Thursday, October 27, 2011

Want To Be An Astronaut? NASA Is Hiring, Here's What It Takes

In early November, NASA will seek applicants for its next class of astronaut candidates who will support long-duration missions to the International Space Station and future deep space exploration activities. 

First class of astronauts: Back row: Shepard, Grissom, Cooper; front row: Schirra, Slayton, Glenn, Carpenter in 1960. This was the only time they would appear together in pressure suits. Slayton and Glenn are wearing spray-painted work boots. Mercury Seven was the group of seven Mercury astronauts selected by NASA on April 9, 1959.
File:Project Mercury Astronauts - GPN-2000-000651.jpg
Credit: NASA

"For scientists, engineers and other professionals who have always dreamed of experiencing spaceflight, this is an exciting time to join the astronaut corps," said Janet Kavandi, director of flight crew operations at the Johnson Space Center in Houston. "This next class will support missions to the station and will arrive via transportation systems now in development. They also will have the opportunity to participate in NASA's continuing exploration programs that will include missions beyond low Earth orbit."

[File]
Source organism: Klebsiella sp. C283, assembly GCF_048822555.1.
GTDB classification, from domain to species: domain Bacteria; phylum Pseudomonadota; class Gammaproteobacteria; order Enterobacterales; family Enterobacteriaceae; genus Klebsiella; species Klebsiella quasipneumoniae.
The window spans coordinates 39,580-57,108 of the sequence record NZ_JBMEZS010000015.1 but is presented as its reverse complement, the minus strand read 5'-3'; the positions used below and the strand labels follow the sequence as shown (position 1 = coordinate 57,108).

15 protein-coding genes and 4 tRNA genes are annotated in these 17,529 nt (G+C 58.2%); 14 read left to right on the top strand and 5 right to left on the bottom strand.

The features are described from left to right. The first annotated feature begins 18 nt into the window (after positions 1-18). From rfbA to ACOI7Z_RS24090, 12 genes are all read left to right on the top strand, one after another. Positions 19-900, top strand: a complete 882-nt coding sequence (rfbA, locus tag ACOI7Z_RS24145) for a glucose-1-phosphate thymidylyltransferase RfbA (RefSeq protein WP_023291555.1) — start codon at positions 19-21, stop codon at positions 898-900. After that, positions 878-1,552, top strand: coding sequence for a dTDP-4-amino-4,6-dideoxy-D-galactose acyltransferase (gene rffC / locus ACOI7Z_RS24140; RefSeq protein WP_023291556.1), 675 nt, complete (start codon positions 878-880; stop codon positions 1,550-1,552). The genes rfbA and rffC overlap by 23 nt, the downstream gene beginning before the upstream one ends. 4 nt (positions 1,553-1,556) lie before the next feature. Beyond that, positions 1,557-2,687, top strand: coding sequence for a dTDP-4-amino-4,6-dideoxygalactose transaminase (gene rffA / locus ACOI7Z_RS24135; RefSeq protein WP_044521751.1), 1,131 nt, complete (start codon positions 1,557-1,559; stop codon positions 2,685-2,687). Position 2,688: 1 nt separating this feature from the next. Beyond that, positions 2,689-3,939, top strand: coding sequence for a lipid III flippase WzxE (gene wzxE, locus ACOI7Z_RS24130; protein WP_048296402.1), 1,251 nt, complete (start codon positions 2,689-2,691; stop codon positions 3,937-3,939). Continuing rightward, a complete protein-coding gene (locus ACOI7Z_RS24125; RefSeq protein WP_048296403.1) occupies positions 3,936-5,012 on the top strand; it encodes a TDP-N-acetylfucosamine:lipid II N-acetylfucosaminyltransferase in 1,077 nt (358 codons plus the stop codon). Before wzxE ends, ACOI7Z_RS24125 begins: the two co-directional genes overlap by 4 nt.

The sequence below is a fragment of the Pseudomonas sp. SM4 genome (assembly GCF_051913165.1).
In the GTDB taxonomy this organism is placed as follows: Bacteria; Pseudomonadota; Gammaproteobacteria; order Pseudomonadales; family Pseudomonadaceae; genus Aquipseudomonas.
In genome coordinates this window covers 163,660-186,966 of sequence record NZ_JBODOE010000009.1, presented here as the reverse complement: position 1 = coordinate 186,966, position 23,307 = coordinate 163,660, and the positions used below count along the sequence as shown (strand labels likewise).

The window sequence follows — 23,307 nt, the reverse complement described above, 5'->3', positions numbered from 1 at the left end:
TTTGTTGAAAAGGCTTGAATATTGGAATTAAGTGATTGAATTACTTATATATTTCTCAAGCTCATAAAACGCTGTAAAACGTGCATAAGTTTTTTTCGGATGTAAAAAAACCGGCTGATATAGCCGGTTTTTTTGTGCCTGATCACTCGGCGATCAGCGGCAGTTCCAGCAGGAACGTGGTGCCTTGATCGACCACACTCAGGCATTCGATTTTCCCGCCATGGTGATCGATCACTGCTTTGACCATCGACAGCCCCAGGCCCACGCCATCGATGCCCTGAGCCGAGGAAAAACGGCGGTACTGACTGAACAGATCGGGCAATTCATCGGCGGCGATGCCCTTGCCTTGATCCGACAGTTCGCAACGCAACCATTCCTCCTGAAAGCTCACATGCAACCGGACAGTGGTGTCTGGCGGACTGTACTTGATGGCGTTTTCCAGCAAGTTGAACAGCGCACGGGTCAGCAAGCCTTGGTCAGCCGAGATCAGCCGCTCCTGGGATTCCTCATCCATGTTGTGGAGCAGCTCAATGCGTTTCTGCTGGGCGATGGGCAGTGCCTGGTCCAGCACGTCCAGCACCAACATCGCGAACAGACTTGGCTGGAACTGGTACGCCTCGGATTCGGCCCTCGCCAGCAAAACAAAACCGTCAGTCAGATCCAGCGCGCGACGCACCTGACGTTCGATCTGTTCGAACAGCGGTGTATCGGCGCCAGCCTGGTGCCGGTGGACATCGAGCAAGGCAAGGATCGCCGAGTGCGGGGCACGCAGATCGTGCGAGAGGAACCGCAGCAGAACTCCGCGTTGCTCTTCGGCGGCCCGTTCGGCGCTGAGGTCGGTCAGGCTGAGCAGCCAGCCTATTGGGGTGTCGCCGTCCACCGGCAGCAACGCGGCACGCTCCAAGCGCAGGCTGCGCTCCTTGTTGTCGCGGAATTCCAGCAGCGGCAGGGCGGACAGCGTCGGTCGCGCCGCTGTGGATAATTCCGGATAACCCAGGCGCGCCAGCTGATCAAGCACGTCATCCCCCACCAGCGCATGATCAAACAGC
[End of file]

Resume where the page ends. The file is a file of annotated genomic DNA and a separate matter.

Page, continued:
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A bachelor's degree in engineering, science or math and three years of relevant professional experience are required in order to be considered. Typically, successful applicants have significant qualifications in engineering or science, or extensive experience flying high-performance jet-aircraft.

After applicant interviews and evaluations, NASA expects to announce the final selections in 2013, and training to begin that August.


Contacts and sources: 
Nicole Cloutier-Lemasters
Johnson Space Center, Houston

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